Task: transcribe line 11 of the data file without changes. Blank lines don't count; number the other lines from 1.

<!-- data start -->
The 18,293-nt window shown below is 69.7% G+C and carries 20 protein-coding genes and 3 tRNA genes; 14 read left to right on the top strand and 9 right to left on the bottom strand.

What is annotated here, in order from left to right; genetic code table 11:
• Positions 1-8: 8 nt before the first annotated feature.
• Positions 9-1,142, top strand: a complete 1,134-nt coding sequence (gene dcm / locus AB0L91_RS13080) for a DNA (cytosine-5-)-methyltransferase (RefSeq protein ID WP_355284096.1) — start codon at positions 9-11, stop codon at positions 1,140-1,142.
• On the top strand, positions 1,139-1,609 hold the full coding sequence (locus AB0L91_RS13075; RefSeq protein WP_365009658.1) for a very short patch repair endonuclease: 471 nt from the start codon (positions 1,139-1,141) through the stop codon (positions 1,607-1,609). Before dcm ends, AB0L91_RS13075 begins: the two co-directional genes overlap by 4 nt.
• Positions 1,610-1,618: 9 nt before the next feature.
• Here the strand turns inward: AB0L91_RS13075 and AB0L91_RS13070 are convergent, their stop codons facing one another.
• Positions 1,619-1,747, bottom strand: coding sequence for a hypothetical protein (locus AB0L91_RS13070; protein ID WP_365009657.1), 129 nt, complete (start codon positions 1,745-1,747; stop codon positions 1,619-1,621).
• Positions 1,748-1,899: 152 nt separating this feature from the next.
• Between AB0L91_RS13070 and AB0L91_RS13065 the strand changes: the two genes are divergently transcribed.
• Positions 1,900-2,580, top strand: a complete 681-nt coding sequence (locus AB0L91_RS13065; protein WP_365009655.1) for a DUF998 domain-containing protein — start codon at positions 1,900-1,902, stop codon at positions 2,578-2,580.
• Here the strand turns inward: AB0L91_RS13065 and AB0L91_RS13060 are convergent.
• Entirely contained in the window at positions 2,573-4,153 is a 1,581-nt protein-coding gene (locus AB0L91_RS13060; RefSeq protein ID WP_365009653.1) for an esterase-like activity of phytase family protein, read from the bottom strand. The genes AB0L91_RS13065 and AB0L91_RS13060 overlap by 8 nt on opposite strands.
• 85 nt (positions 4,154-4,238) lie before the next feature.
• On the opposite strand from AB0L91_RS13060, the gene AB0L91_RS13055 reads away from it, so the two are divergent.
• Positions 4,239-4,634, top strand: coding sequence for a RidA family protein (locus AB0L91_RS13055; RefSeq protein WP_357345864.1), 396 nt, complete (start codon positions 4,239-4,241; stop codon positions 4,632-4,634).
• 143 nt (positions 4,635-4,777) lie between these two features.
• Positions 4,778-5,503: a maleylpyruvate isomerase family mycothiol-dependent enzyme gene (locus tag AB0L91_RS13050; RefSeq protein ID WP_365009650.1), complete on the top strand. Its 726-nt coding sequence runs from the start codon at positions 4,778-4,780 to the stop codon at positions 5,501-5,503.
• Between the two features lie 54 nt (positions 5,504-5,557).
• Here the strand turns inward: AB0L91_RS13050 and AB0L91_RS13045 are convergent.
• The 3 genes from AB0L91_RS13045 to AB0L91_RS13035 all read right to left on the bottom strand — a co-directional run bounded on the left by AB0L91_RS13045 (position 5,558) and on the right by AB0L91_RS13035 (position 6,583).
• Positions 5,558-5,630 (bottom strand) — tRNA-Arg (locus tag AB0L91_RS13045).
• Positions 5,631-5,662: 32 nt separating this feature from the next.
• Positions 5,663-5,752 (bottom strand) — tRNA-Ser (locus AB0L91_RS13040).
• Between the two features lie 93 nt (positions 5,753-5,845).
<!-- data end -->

• Positions 1,900-2,580, top strand: a complete 681-nt coding sequence (locus AB0L91_RS13065; protein WP_365009655.1) for a DUF998 domain-containing protein — start codon at positions 1,900-1,902, stop codon at positions 2,578-2,580.